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Tokyo is one of the most fascinating cosmopolitan cities in the world, offering an infinite wealth of inspiration for artistic creation. Daido Moriyama and his master Shomei Tomatsu have always been committed to exploring the situations of post-war Japanese society and its contemporary evolution.
Tomatsu works by capturing socially and politically engaging scenes. On the other hand, Moriyama likes to immerse himself in the joy and excitement produced by consumer society. However, both artists share the same vision of photography, as a way of life and not just as an artistic genre.
Visitors are invited to physically “revisit” Tokyo, connecting it to Roman reality: a city balanced between eternal negotiation with its historical ruins and futuristic projections for tomorrow.
Daido Moriyama was born in 1938 and grew up in Osaka. At the age of twenty, he studied photography with Takeij Iwamiya, whose studio was one of the most renowned in the Kansai region. In 1961, he left for Tokyo, aiming to join the VIVO agency, which had gathered the best photographers at the time. Unfortunately, its members had just split up. It is on that occasion that he met one of its founders, Shomei Tomatsu whose influence would be crucial to him and who he would come to regard as his mentor.
However, despite the strong influence of Tomatsu, and of Eikoh Hosoe, whose assistant he became, Moriyama quickly set himself apart from his peers and set
out to break down the traditional approaches to photography, moving away from documentary realism to create grainy, high–contrast images. Are–Bure–Boke, i.e. grainy, blurred, out of focus: these three terms best describe the aesthetics of Japan’s new guard of young photographers in the late 1960s: an aesthetic that permeated Provoke magazine, which Moriyama joined for its second issue, and which came to be exemplified in his 1972 book Farewell Photography.
Inspired by William Klein’s book on New York, which left a lasting impression on
him, Moriyama confronted the city as a subject, taking photos, or ‘snapshots’ as
he continues to call them, on a daily basis. A lifelong practice for Moriyama, he has continued to capture the darker sides of towns, such as the nightlife hotspots in Shinjuku, Tokyo, whose streets and paths he constantly roams but also travelling to cities throughout the world. Moriyama is rightly regarded as one of the greatest living photographers.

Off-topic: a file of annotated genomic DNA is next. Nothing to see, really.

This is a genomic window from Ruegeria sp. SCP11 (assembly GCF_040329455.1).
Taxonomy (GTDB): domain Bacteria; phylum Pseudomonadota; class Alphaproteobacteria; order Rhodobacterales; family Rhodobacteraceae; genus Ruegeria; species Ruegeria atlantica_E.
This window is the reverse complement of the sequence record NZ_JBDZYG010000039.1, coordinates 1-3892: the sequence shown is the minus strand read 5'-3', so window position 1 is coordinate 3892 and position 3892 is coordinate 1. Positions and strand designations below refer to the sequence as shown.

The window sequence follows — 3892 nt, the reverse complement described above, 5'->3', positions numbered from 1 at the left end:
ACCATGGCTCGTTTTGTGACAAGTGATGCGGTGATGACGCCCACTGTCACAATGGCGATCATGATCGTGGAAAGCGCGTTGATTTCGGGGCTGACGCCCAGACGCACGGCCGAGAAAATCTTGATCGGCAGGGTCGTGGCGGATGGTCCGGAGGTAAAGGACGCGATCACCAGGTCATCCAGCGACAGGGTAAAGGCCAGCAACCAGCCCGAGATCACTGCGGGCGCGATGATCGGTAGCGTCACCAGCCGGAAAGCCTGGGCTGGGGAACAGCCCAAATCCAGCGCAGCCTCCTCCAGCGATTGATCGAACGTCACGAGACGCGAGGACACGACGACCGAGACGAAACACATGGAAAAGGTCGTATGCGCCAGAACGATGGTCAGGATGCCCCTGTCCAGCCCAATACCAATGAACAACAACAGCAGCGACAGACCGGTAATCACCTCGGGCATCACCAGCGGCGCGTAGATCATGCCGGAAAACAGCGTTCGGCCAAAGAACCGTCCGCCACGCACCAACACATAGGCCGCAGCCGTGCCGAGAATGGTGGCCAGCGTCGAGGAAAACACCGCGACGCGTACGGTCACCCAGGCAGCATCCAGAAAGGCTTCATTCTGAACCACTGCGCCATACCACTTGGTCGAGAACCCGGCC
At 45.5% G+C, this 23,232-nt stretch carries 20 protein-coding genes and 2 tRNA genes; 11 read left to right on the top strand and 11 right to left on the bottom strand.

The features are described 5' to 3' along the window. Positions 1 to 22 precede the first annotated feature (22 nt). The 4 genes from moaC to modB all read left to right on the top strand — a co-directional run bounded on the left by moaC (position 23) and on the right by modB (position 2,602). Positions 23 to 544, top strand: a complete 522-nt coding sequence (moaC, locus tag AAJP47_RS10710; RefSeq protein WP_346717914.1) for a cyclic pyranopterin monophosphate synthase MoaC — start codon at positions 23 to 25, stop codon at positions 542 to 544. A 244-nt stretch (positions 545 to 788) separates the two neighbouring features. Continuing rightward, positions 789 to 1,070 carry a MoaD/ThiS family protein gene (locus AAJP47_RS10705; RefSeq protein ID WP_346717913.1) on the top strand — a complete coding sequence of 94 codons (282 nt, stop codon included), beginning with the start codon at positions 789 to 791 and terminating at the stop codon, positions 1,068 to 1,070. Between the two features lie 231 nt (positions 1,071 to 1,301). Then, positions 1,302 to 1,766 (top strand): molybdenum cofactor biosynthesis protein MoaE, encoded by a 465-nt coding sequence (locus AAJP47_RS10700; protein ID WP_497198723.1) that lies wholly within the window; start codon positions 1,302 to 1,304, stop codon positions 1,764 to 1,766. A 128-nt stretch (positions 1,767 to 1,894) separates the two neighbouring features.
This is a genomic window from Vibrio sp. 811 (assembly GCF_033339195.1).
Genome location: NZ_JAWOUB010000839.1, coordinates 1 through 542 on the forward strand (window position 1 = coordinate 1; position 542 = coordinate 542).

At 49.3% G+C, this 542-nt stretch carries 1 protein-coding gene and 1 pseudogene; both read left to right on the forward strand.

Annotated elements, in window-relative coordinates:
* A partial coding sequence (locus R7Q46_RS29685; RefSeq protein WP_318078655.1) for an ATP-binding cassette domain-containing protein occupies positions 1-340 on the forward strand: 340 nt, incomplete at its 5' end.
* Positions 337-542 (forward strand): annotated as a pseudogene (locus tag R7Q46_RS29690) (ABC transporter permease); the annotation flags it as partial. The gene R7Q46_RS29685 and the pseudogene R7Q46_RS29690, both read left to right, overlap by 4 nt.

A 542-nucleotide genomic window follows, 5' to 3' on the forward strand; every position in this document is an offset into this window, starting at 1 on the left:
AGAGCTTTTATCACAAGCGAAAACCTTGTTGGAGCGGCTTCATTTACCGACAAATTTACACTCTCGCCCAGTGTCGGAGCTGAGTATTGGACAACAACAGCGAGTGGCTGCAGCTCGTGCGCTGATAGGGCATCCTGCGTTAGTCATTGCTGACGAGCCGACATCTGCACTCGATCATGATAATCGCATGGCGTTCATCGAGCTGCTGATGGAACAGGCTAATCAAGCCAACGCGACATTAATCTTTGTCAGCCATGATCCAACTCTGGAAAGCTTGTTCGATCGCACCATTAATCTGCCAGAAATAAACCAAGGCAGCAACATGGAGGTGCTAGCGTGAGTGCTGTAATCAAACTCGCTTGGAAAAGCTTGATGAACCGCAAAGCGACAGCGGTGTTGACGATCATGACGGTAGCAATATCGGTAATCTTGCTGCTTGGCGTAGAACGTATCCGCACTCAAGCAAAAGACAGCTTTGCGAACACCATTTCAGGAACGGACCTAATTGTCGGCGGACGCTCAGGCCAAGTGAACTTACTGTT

Shomei Tomatsu (1930–2012) was one of the most influential figures in Japanese post–war photography. He completely re–formulated the notion of documentary practice and was, in 1959, a founding member of the VIVO photographic agency and in 1974, he helped established the WORKSHOP Photo School, working with Nobuyoshi Araki, Masahisa Fukase, Eikoh Hosoe and Daido Moriyama.
In his photographic work, Tomatsu was often concerned with issues arising from the post–war occupation, and what he saw as the consequent Americanisation of his country, and its impact on Japanese lifestyle and culture. His work on the aftereffects of the atomic bombing of Nagasaki, which was published in 1966, is exemplary of his practice, in which each image has been freed from conventional narrative content, and made a significant impact, after years of censorship about the reality of the event. In the 1960s, he documented the student protest movements in Japan and the nightlife in the Shinjuku quarter of Tokyo. His style, which, again, was distanced from narrative conventions, was to make Tomatsu the emblematic figure for an entire generation.
His photobooks of the series “Chewing Gum and Chocolate”, “Oh Shinjuku” and “11:02 Nagasaki” are considered to be among the most influential works in the genre.